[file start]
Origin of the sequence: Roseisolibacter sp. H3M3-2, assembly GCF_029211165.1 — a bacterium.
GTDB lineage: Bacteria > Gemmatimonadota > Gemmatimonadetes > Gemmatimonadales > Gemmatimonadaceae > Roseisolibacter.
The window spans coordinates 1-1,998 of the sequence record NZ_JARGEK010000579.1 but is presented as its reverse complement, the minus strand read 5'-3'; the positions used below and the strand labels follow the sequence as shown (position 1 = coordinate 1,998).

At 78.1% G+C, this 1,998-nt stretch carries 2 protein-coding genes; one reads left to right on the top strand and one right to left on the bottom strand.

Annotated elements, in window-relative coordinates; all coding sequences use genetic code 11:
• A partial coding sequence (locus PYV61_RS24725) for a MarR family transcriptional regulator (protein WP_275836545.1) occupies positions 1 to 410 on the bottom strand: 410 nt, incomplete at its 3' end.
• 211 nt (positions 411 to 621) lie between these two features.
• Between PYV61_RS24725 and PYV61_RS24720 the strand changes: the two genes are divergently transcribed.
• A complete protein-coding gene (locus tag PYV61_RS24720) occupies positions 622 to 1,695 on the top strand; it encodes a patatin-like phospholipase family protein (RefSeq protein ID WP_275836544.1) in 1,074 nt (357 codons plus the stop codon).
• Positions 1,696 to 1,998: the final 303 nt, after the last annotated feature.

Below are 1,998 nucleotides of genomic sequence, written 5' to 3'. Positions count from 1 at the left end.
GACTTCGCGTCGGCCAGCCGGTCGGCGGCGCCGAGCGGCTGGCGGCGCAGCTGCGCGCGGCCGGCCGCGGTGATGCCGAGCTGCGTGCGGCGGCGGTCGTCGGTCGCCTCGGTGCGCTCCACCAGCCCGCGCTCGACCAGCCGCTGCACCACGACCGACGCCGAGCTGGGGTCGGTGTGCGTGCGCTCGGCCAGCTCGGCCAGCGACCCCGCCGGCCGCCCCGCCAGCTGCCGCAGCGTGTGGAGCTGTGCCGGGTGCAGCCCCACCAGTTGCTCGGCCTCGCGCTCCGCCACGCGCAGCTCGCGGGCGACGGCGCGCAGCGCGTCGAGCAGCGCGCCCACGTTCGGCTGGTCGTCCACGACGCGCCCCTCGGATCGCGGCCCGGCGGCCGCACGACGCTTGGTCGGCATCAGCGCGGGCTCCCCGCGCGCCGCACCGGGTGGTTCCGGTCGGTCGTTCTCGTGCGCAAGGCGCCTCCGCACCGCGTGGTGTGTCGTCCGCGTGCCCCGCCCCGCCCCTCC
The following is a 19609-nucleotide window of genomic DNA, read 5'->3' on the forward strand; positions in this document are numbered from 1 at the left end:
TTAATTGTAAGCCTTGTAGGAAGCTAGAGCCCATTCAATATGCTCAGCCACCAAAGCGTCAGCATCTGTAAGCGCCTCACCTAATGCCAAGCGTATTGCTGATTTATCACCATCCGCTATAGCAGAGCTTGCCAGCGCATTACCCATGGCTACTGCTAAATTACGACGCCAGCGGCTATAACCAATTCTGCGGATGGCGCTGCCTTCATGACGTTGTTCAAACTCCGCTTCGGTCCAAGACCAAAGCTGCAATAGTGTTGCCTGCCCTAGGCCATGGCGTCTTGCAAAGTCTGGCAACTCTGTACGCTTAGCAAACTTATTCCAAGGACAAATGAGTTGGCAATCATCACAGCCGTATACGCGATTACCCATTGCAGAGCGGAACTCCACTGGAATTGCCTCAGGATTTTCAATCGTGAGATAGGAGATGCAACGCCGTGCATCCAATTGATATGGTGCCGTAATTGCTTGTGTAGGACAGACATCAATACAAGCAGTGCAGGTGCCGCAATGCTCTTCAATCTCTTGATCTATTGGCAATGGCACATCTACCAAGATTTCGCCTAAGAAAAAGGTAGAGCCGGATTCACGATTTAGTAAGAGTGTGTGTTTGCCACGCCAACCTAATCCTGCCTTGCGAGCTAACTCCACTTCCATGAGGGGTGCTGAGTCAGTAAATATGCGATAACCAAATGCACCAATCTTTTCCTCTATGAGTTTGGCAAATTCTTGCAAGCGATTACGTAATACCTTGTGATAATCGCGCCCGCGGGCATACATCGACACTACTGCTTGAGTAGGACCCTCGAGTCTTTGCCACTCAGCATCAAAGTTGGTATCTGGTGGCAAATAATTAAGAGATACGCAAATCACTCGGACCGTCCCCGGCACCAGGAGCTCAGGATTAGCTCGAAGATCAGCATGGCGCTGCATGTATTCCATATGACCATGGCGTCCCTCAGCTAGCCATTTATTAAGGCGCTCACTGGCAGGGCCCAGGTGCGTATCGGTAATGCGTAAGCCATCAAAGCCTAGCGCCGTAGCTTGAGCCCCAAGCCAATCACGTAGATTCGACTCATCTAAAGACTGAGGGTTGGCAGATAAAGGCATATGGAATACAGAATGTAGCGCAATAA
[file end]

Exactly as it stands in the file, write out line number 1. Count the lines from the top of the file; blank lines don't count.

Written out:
Origin of the sequence: Roseisolibacter sp. H3M3-2, assembly GCF_029211165.1 — a bacterium.